Does your home have flood insurance protection?

Flood insurance is an optional benefit that can be purchased in addition to a standard home owners policy.  Many home owners see it as a low-risk gamble, and choose not to pay for the extra coverage.  Sadly, only 20% of homeowners in the Houston area opted to have flood damage insurance protection.  Thousands of Texan homeowners may find themselves financially devastated.

“There are three big misconceptions consumers have about flood insurance”, says Robert Hunter, a former Texas insurance commissioner who is now the director of insurance for the Consumer Federation of America.

“It won’t happen to me.”   Homeowners mistakenly think that because they’re on higher ground or not beside a river, they’re protected. Not so, says Hunter.

“I’ll just get money anyway.”   Many people avoid buying flood insurance because they assume that if a really big storm hits, federal disaster aid will cover their damage. Hunter says typical disaster grants are only around $5,000; anything more is a low-interest loan that the homeowner must pay back.

My homeowner’s insurance will cover it.”   Typical homeowner’s policies don’t cover flood damage at all, Hunter says.

What expenses can the federal disaster aid help with if you have flood damage?

FEMA helps with three things:

1) Rental Assistance

You can get up to two months of rental assistance if your home or apartment is inhabitable. You will not likely get anything from FEMA for property destroyed inside your home or apartment.

2) Some Home Repairs

FEMA pays for repairs based on how much of your primary living space was damaged. For example, if you have a three-story home and only the first floor flooded, but there were no bedrooms on that level, you will not likely receive any money from FEMA for repairs. If floodwaters damaged your water heater or furnace on the first floor, you should receive some assistance to replace that equipment deemed necessary.

3) Some Personal Property

FEMA pays to replace things like eyeglasses and dentures, but not clothing. It may able pay to replace or repair your household’s primary vehicle. If you have more than one vehicle in your household and all were damaged, FEMA will only pay to replace one. In some instances, if your auto insurance pays a certain amount to replace your vehicle, but it’s not enough, FEMA will pick up the remaining amount to replace your primary vehicle.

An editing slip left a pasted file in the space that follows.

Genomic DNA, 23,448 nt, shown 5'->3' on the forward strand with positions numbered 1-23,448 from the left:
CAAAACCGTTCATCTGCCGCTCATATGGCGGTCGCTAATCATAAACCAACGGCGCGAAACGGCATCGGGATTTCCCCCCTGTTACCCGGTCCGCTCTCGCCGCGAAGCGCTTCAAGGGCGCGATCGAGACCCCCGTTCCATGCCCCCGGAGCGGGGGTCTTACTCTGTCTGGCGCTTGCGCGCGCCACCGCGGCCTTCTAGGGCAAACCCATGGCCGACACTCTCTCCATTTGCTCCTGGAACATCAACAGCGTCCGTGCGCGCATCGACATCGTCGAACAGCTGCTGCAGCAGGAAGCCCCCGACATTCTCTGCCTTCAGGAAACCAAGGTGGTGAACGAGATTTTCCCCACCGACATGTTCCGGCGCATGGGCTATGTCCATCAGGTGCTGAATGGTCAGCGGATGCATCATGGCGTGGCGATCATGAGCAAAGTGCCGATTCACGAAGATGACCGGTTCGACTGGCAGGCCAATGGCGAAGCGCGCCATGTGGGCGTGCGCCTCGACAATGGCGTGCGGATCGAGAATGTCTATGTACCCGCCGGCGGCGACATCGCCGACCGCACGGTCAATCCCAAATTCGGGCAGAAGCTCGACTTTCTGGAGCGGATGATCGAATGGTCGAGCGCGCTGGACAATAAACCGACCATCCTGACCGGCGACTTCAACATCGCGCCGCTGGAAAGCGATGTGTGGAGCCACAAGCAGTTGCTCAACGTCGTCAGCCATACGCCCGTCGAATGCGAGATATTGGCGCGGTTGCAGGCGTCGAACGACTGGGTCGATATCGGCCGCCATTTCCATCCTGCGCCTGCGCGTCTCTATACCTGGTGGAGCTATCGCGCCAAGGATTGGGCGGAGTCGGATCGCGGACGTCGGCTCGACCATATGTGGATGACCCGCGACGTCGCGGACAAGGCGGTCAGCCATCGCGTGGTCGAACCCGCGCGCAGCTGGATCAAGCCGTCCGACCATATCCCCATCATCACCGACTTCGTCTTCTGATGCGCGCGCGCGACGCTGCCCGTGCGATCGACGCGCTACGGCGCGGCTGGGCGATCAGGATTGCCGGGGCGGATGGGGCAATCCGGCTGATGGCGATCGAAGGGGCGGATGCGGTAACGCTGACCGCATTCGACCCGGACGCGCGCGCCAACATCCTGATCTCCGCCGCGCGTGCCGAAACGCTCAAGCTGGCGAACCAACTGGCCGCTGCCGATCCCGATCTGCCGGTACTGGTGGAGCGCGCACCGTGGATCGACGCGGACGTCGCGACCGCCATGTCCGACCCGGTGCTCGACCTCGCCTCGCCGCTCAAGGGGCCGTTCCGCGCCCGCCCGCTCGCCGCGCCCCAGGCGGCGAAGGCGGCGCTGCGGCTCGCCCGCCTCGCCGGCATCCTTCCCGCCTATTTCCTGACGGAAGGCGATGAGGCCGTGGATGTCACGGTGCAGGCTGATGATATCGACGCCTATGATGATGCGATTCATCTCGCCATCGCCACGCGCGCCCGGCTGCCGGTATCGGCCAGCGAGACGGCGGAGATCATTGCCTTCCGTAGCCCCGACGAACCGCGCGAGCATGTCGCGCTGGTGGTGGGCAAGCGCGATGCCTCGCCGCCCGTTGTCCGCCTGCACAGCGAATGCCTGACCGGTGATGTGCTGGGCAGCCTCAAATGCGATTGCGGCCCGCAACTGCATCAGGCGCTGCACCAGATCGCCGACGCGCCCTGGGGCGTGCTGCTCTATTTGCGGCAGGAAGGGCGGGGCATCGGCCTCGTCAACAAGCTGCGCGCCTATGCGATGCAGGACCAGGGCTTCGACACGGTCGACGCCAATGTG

How much does flood insurance cost?

In 2016, the average NFIP flood policy cost about $700 a year and the average claim was more than $31,000, according to the NFIP. Currently, the program is nearly $25 million in debt after both Hurricane Katrina and Superstorm Sandy.

Currently, the insurance program is borrowing from the U.S. Treasury to cover its costs, which means that ultimately, taxpayers could be on the hook. Congress has tried to reform the program. It passed a bill in 2012 that would have raised premiums, but after an outcry from many of the 5 million policyholders, Congress changed the program again in 2014 to cap the increases policyholders would have to pay.

After Harvey, flood insurance needs reform.

“CONGRESS MUST be generous in helping to repair the damage, to lives and to property, from Hurricane Harvey. The full extent of the destruction may not be known for a long time but is evidently catastrophic, just as the damage wrought by Katrina and Sandy was. Even as they demonstrate that they have a heart, lawmakers must also show that they have some brains. Specifically, the United States is long overdue for smart reforms to one of the major government institutions designed to help people cope with the risk of natural disaster: the National Flood Insurance Program (NFIP), which has underwritten a total of 5 million policies providing homeowners and some businesses $1.2 trillion in coverage.”

Rep. Sean Duffy says that insurance reform can still happen amid Harvey relief.

“Mr. Duffy has been working on reforming the national flood insurance program for months, having released a discussion draft of his proposal earlier this year. His goal, he said, is to make the program sustainable. Currently, the program is nearly $25 million in debt after both Hurricane Katrina and Superstorm Sandy.

“The reforms we are talking about are common-sense, gentle reforms,” he said. “You can’t shock people and have a premium one day and the next day the premium doubles. You have to put it on a gentle escalator where people start paying rates that are consistent with the risks.”

Part of Mr. Duffy’s bill would put more of the cost on homeowners. He said if people continue to build close to the water, they need to pay relative to the risk, but there’s “a compassionate way” to increase the rates.”

Michael Granberry, whose home filled with about two feet of murky water, may be one of the lucky ones.

“Every year, I debate whether I want to pay for it or not,” said Granberry, who said that he didn’t purchase a $500 per year policy until 2011 despite his trepidation. “But then I thought to get peace-of-mind I better get that flood insurance. We do it every year now, but sometimes I thought it was wasting money. This time it paid off.”


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